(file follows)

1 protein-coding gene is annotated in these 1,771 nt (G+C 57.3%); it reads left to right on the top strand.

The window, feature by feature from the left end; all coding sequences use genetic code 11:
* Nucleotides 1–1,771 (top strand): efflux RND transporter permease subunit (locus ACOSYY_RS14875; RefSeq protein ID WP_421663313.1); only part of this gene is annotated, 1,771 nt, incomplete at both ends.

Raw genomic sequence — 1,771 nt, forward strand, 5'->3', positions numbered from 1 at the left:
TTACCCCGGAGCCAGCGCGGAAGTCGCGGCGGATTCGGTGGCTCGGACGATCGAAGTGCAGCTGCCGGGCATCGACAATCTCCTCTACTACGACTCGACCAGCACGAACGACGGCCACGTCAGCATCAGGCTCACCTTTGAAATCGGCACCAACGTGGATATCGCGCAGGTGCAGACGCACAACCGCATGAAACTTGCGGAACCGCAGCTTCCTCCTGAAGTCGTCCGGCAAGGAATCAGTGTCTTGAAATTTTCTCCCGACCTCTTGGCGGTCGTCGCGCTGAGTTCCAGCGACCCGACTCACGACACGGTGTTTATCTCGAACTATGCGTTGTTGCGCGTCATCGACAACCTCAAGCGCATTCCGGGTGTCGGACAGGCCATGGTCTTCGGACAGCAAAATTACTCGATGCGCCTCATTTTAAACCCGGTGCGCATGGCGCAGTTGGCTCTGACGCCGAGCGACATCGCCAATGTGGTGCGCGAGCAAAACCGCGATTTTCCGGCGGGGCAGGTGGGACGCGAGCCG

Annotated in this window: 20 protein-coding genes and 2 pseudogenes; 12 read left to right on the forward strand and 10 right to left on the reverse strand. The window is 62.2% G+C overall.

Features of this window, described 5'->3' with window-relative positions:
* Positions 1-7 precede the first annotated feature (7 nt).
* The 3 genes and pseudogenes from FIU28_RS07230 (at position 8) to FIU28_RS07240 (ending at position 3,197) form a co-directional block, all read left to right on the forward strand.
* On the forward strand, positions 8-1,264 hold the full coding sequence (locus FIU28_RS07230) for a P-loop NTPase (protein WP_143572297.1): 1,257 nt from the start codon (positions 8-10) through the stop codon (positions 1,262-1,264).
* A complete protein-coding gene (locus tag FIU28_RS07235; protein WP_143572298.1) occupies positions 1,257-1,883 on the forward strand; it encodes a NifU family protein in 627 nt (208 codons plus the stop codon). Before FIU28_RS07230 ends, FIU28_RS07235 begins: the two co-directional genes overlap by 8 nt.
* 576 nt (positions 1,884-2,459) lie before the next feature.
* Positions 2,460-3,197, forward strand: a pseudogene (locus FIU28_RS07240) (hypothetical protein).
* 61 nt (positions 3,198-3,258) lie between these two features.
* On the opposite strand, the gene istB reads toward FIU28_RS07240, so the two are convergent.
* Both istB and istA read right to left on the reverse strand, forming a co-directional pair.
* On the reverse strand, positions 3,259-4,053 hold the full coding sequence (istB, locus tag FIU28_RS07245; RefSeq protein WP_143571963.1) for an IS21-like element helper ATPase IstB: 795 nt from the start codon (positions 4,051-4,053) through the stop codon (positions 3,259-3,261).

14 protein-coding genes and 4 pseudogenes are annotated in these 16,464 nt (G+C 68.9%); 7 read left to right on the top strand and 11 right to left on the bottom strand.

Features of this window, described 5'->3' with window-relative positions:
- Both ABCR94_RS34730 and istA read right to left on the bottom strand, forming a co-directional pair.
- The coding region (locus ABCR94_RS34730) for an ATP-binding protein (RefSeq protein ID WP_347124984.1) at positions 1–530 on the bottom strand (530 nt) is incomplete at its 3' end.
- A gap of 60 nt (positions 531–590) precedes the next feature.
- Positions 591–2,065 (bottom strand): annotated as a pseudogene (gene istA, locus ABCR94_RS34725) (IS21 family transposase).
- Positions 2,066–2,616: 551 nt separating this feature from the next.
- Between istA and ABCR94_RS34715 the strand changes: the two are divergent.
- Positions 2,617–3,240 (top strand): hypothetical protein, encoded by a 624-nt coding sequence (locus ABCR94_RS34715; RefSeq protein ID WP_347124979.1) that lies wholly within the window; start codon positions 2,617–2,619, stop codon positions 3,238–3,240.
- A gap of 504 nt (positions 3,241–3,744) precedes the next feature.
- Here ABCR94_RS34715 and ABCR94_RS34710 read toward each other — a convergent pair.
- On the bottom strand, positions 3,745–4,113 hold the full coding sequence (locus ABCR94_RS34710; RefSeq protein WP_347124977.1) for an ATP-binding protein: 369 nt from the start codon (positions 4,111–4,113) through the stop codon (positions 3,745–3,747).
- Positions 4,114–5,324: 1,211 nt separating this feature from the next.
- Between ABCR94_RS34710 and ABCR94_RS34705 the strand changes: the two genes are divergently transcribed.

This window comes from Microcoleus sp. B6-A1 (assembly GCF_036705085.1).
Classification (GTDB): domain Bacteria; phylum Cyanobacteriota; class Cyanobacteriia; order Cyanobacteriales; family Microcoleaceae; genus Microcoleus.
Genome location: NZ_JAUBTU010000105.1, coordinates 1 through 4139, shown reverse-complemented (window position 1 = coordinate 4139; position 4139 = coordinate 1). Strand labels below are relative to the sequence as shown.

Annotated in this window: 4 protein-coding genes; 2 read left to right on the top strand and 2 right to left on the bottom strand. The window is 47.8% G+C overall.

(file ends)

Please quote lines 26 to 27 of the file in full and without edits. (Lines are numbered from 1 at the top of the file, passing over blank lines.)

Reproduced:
- Positions 2,617–3,240 (top strand): hypothetical protein, encoded by a 624-nt coding sequence (locus ABCR94_RS34715; RefSeq protein ID WP_347124979.1) that lies wholly within the window; start codon positions 2,617–2,619, stop codon positions 3,238–3,240.
- A gap of 504 nt (positions 3,241–3,744) precedes the next feature.